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Flashing during tablet compression, part 2
Q: What causes protrusions around the edge of tablets after compression, and how can I prevent this from occurring?
A: Mike Beyl, Wilson Tool International, says:
In part 1 of this series, I explained that the protrusions that form along the tablet band during compression are called flashing, discussed flashing's impacts and causes, and recommended investing in a setting tool that can reduce tablet-press setup time and achieve a more consistent alignment of the upper punch in the die bore. In this installment of this series, I'll discuss how proper tablet and tooling design can help minimize flashing.
Making subtle tablet design changes can optimize production and increase tooling life. These changes can be so slight as to be unnoticeable to the eye, preserving a tablet's look and marketability while maintaining proper weight and thickness for purity and safety.
As part 1 of this article indicated, the clearance between the upper punch and the die affects both air release and the amount of flashing. The Tableting Specification Manual (TSM) specifies clearance values  that are optimized for air release, which can increase tablet integrity during high-speed production but may allow more flashing than desirable. In most cases, the TSM clearance values also prevent tip binding.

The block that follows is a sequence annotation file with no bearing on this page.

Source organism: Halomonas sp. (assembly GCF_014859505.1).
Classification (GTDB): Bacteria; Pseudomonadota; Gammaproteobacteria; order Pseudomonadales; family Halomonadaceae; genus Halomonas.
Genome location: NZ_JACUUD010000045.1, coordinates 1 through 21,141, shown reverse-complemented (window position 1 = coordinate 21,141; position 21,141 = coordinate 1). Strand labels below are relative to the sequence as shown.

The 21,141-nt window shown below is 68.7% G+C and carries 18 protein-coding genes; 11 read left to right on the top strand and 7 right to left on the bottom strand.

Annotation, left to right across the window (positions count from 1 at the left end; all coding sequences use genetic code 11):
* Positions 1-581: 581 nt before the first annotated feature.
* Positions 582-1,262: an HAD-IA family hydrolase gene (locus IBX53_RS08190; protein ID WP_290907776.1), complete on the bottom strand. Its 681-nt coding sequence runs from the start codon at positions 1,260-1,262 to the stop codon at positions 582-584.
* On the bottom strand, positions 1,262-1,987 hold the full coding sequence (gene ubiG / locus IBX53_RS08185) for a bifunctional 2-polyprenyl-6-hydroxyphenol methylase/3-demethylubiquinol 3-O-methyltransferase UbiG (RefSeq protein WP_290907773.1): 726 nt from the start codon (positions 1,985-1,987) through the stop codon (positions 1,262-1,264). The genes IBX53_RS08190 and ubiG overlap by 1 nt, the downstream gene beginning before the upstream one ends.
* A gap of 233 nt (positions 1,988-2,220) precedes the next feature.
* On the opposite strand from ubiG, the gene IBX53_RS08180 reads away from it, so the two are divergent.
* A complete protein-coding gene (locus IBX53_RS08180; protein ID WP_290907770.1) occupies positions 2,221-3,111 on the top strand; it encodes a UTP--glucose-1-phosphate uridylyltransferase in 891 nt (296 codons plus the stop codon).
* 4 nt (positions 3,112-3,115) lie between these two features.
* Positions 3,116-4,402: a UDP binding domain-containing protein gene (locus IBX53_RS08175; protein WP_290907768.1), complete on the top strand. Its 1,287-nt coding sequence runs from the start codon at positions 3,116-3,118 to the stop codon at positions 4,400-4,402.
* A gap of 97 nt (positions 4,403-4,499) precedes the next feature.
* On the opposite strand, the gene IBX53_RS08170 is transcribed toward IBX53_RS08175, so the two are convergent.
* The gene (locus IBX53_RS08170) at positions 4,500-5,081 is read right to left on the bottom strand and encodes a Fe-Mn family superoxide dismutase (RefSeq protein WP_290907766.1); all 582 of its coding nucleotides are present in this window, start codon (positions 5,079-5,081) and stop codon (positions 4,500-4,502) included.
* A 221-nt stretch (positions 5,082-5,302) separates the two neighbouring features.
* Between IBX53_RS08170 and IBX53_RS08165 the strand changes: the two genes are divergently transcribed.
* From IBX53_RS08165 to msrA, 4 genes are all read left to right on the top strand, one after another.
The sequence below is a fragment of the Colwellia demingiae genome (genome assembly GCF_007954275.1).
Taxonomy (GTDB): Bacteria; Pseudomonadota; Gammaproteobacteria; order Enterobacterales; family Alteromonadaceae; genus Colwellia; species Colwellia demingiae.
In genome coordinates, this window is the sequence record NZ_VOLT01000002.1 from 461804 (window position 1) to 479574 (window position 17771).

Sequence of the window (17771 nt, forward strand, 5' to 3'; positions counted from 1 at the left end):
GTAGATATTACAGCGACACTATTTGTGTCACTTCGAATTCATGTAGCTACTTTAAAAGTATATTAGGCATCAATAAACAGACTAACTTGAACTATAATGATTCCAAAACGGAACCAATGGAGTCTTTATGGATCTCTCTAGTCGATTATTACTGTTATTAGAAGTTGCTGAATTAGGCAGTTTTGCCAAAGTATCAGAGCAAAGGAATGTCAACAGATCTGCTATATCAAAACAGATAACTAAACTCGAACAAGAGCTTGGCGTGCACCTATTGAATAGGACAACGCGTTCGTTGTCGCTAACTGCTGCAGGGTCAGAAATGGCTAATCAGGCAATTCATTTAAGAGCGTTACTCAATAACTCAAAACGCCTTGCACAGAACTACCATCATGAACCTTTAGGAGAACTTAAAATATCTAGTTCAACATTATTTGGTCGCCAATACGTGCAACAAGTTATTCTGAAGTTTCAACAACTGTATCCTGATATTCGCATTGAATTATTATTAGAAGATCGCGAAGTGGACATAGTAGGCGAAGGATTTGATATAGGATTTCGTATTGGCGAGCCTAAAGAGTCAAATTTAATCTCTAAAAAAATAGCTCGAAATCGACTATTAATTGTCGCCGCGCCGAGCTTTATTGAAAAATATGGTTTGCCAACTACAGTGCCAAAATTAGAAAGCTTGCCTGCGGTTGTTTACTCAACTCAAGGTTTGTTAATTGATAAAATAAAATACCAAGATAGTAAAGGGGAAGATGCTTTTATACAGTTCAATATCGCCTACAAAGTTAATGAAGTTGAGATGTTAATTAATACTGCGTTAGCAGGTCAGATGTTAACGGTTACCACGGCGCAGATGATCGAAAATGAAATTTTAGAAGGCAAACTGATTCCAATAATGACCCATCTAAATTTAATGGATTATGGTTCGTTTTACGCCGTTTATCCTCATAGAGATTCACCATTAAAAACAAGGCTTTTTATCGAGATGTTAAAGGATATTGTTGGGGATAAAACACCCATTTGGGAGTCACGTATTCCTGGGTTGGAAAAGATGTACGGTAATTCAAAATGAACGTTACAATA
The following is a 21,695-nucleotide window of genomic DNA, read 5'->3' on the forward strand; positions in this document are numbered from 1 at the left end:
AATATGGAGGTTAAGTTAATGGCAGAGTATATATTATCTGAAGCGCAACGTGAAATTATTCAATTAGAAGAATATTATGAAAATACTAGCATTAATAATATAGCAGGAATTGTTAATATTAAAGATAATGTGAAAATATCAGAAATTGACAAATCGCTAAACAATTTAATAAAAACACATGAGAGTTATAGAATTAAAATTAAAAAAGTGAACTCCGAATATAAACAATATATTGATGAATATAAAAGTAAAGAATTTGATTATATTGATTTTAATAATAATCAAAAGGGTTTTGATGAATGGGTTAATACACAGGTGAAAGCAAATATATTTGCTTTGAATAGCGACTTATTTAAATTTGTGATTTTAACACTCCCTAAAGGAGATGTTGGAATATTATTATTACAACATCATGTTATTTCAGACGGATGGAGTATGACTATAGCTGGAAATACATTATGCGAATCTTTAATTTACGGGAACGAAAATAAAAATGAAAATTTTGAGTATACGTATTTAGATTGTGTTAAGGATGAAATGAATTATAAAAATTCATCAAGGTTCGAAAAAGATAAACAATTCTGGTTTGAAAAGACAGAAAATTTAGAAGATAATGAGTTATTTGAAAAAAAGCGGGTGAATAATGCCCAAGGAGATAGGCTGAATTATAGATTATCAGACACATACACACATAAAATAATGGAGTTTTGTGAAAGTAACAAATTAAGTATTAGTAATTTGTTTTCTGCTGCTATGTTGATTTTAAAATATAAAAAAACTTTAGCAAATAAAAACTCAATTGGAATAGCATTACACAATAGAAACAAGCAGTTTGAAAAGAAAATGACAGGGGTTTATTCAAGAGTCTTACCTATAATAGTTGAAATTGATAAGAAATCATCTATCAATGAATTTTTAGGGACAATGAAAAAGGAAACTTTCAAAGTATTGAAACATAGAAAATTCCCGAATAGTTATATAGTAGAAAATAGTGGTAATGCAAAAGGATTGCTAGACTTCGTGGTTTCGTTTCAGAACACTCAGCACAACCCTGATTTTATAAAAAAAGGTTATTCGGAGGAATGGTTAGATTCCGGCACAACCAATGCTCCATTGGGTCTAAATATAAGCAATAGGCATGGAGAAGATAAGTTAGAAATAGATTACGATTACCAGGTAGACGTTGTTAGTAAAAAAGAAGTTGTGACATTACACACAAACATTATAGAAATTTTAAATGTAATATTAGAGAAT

On the other hand, the European Union (EU) standard, International Organization for Standardization (ISO) 18084.2011 , uses the tighter ISO F7 clearance values , which are based on the tablet length for oblong tablets and the diameter for round tablets. If your tablet isn't prone to capping and the formulation doesn't cause filming problems on the die bore, then selecting an EU-style tip clearance can reduce flashing and provide better tool alignment, which can reduce excessive edge wear and extend the life of the punch tips.
Cup depth and land
The punch cup is the cavity at the end of the punch tip that forms the shape of the tablet face. Land is the flat surface around the perimeter of the punch tip between the punch cup and the tip's outside diameter. The dimensions of the punch cup and land not only determine the tablet shape but also can greatly influence the tooling performance and tablet quality. Often, simply increasing the land can increase tool life and decrease flashing.
Nutraceuticals are typically more difficult to compress than pharmaceuticals. This is due to the nutraceutical formulas, such as a multivitamins, that may have 25 or more active ingredients or that have more-natural ingredients that don't respond well to compression. These formulas may have particle variations as well as flow issues that then dispose the tablets to capping or lamination. This, combined with pressure from the nutrition industry for more natural products, limits the amount and number of excipients or fillers added to the formulas to aid in compression. A pharmaceutical product, on the other hand, may have only 3 to 4 active ingredients and 4 to 5 excipients and/or fillers to aid in compression. Before choosing an alternative tool steel or coating, nutraceutical manufacturers dealing with flashing from excessive tooling wear should first consider decreasing the cup depth and increasing the land width. A shallower cup can reduce the amount of compression force required to make a suitable tablet, and increased land makes for a stronger tool.